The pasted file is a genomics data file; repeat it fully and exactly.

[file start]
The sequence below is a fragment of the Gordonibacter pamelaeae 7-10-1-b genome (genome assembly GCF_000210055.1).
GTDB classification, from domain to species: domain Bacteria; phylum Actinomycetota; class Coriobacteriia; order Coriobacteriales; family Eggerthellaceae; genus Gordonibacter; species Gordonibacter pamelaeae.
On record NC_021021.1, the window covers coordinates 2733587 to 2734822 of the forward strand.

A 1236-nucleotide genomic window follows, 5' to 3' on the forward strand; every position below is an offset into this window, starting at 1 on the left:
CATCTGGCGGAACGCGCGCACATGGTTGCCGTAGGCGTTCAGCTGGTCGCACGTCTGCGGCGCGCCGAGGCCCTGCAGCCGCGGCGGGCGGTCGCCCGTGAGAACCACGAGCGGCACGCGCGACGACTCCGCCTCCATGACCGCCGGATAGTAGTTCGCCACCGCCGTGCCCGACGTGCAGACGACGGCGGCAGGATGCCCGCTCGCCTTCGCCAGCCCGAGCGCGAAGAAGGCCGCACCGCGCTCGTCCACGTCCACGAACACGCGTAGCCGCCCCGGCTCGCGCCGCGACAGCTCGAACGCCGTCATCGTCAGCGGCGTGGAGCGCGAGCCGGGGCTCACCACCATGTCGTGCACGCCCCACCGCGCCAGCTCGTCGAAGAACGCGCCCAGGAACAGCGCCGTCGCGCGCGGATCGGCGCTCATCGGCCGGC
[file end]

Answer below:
The sequence below is a fragment of the Gordonibacter pamelaeae 7-10-1-b genome (genome assembly GCF_000210055.1).
GTDB classification, from domain to species: domain Bacteria; phylum Actinomycetota; class Coriobacteriia; order Coriobacteriales; family Eggerthellaceae; genus Gordonibacter; species Gordonibacter pamelaeae.
On record NC_021021.1, the window covers coordinates 2733587 to 2734822 of the forward strand.

A 1236-nucleotide genomic window follows, 5' to 3' on the forward strand; every position below is an offset into this window, starting at 1 on the left:
CATCTGGCGGAACGCGCGCACATGGTTGCCGTAGGCGTTCAGCTGGTCGCACGTCTGCGGCGCGCCGAGGCCCTGCAGCCGCGGCGGGCGGTCGCCCGTGAGAACCACGAGCGGCACGCGCGACGACTCCGCCTCCATGACCGCCGGATAGTAGTTCGCCACCGCCGTGCCCGACGTGCAGACGACGGCGGCAGGATGCCCGCTCGCCTTCGCCAGCCCGAGCGCGAAGAAGGCCGCACCGCGCTCGTCCACGTCCACGAACACGCGTAGCCGCCCCGGCTCGCGCCGCGACAGCTCGAACGCCGTCATCGTCAGCGGCGTGGAGCGCGAGCCGGGGCTCACCACCATGTCGTGCACGCCCCACCGCGCCAGCTCGTCGAAGAACGCGCCCAGGAACAGCGCCGTCGCGCGCGGATCGGCGCTCATCGGCCGGC